He said he could but that he would have to code it as a "trouble call" and I would be charged $40. I told him that was alright because I wouldn't pay it anyway since the unit in question had been given to me that day.
The unit, of course, was bad though he spent an hour trying to make it work anyway before he gave up and put the unit from his truck in service. That took another half hour to set up because the office hadn't done their job (which they couldn't until I called in even though I was not told I had to).
Everything is now in and working.
You might wish to skip the following (it's a bit long) which shows the email exchange between myself and the complaint/service center in Augusta and jump to the end of the post. ------------------------
We have received your e mail and thank you for using Comcast's online email support. One of our Comcast customer support representatives will get back to you. In the meantime, you may find our FAQ's helpful to resolve your inquiry so we invite you to visit Comcast Customer Central - FAQ. Or, for more immediate attention to your situation, try "Ask Comcast", a real time chat service, available by visiting Comcast Customer Central and clicking on the AskComcast link at the top of the page. We look forward to working with you. Sincerely, Your Comcast Support Team [rec'd 12/10 3:37]
Thank you for contacting Comcast Cable Email Support. My name is Celemar and I am glad to receive your email today.
I understand that a technician was supposed to be at your home on Thursday however no one showed up. I know this is important to you to ensure your cable service will not be interrupted. I sincerely apologize for the inconvenience this has caused you. I would feel the same way if I am in your place. Rest assured that your concern will be given priority.
the rest deleted because it was merely "boilerplate" assuring me of their commitment and other superfluous chatter
I replied as follows:
If I may follow up? When I went to the local Comcast office to pick up a new HD DVR to add to my bedroom TV, I mentioned the problem and asked why no one had shown up. I was told that they "do not clear cables" that, if there is a problem, I was supposed to have called the county (Highlands County here in Florida) to deal with it. Had a tech come out on Friday and told me or my wife that, I would have done so. However, after contacting the county offices, I learned that they do NOT think that it is their job. However, they did send someone out to take a look and they did clear the tree from the line. The county worker told me at that time, he also was puzzled because the local phone company clears theirs and the local power company clears theirs.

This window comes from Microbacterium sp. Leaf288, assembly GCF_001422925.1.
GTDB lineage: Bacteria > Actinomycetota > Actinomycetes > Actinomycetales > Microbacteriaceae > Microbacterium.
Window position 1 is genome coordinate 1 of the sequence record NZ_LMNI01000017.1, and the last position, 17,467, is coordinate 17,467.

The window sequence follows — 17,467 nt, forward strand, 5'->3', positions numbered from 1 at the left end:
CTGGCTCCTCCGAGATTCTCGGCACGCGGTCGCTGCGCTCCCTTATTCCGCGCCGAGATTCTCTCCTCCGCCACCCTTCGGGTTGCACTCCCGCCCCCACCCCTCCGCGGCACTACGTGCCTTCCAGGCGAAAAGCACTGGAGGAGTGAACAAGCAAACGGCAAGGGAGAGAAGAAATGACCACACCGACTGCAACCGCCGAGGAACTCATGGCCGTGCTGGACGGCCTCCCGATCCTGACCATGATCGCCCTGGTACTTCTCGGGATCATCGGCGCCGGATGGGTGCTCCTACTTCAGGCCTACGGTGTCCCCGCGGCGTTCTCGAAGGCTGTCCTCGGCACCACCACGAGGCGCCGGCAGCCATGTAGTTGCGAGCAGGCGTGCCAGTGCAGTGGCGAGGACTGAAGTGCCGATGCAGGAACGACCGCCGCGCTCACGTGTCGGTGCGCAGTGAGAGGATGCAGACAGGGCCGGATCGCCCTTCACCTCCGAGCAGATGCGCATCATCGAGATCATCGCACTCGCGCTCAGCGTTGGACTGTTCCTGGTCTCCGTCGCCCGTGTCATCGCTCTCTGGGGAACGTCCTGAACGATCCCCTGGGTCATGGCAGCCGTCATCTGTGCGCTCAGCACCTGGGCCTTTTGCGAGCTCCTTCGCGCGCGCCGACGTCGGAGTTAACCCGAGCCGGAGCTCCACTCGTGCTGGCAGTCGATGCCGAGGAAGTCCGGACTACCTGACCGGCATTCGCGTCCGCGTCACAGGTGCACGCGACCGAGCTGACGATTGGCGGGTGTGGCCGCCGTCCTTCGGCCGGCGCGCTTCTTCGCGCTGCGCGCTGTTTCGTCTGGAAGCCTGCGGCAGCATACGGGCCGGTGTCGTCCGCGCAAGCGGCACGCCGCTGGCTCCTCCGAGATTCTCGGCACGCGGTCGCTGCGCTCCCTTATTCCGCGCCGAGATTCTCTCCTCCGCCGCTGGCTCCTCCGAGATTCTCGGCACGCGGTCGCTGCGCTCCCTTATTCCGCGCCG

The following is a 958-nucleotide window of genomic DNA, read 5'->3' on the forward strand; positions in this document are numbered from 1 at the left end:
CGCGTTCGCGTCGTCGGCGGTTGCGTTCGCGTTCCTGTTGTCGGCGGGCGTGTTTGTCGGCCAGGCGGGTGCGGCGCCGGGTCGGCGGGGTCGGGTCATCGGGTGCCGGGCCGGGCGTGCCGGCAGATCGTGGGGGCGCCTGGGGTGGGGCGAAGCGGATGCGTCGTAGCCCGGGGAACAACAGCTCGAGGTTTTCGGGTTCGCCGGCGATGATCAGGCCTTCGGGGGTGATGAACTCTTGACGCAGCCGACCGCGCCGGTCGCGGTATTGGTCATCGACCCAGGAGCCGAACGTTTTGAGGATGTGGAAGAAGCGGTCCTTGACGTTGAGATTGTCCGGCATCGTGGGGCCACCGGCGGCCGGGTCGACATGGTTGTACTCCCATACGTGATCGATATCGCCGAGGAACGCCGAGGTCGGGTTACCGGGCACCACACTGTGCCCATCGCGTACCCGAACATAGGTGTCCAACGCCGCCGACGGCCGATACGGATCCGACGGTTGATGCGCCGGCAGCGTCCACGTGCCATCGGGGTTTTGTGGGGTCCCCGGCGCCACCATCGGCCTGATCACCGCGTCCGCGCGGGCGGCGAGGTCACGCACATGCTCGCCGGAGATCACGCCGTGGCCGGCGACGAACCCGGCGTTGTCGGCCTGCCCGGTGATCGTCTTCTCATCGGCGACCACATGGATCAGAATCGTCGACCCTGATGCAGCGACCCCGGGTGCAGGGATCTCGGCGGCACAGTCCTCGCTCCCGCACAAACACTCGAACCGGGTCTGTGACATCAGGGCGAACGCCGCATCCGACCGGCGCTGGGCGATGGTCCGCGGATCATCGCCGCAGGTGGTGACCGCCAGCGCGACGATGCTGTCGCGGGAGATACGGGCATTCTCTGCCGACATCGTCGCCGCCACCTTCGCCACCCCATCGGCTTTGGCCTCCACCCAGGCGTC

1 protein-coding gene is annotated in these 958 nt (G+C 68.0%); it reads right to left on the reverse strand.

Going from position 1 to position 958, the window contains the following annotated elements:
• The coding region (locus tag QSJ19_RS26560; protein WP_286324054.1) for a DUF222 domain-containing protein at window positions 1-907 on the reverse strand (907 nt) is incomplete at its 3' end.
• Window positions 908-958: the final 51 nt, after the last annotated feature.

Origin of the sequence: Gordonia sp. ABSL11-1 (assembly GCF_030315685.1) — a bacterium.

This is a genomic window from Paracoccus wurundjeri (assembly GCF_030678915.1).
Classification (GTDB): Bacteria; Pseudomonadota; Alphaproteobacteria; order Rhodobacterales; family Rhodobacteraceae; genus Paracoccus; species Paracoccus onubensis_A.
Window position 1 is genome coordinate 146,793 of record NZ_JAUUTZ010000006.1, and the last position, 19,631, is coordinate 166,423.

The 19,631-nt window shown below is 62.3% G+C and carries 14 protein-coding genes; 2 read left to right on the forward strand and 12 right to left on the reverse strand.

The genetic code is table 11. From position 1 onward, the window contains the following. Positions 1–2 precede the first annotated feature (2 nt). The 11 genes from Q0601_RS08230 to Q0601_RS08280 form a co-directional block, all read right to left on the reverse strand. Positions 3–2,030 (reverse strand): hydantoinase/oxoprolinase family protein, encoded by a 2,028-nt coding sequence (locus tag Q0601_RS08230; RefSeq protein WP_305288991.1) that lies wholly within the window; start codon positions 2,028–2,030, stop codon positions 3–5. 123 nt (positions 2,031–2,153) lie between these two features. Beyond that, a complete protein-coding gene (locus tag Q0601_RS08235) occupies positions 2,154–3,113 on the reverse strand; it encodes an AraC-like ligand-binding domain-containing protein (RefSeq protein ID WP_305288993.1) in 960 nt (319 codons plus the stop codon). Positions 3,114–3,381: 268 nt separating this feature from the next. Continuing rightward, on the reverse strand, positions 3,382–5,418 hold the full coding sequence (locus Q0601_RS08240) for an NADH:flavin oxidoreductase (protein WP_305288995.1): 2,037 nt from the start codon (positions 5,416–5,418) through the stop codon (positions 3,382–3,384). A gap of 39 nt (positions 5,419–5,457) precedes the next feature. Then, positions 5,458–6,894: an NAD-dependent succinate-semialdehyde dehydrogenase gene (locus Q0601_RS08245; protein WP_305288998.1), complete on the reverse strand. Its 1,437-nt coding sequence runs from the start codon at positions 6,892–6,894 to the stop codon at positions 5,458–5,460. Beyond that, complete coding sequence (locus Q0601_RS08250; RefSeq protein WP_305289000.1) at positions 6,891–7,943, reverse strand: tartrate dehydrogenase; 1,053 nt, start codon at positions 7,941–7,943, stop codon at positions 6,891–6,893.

At about 5 PM, a Comcast tech did show up about the tree and cable issue. I told him it had been cleared by the county and then asked him if he could confirm the HD DVR was not working. He told me they would have to charge me for a trouble call (a $40 charge) to change the callout purpose. I will contest that charge because the box that turned out to be bad was the one the office had given me. Not only was the box bad but no one had authorized it for use on my account and no one at the office told me I would need to call in to do that. Had I called in (and I tried but the phone system at the call center was impossible to speak through), it still would not have resolved the problem because, as I said, the box was broken.
I am not pleased with Comcast service in this area.
I received the following response: Thank you for contacting Comcast Cable. My name is Jacklyn. I will do my best to provide you world class customer service by assisting you regarding your cable and customer support concerns. I hope you are doing great today.
I understand that you have issues with the reception of your cable box and you have issues with the customer support. I know the importance of ensuring that all services are coming through to enjoy the full features of your service and experience excellent customer support to address your concerns. It will be my pleasure to provide you with instructions on how we may correct your cable box reception and how you may forward us your feedback regarding the customer support. Rest assured that all the necessary information you need will be provided, Douglas.
I sincerely apologize for any unpleasant experience you had recently with your cable service and customer support. Thank you for bringing this matter to our attention.
We need to hear about any unsatisfactory situations in order to correct them and to enhance our level of customer service. We appreciate that you took the time to help us keep our commitment to quality customer care. Listed below are a few things to verify when you are unable to use all the functions of your Comcast cable service.
[more superfluous chatter deleted]
If you are as sharp as I believe my readers are, you know that "Jacklyn" had no idea what she was talking about. So I replied thus:
I see the same level of competence abounds at Comcast everywhere. The box now installed works fine. As I stated. This was a spare the tech had in his truck. He replaced the bad unit I got from the local Comcast office.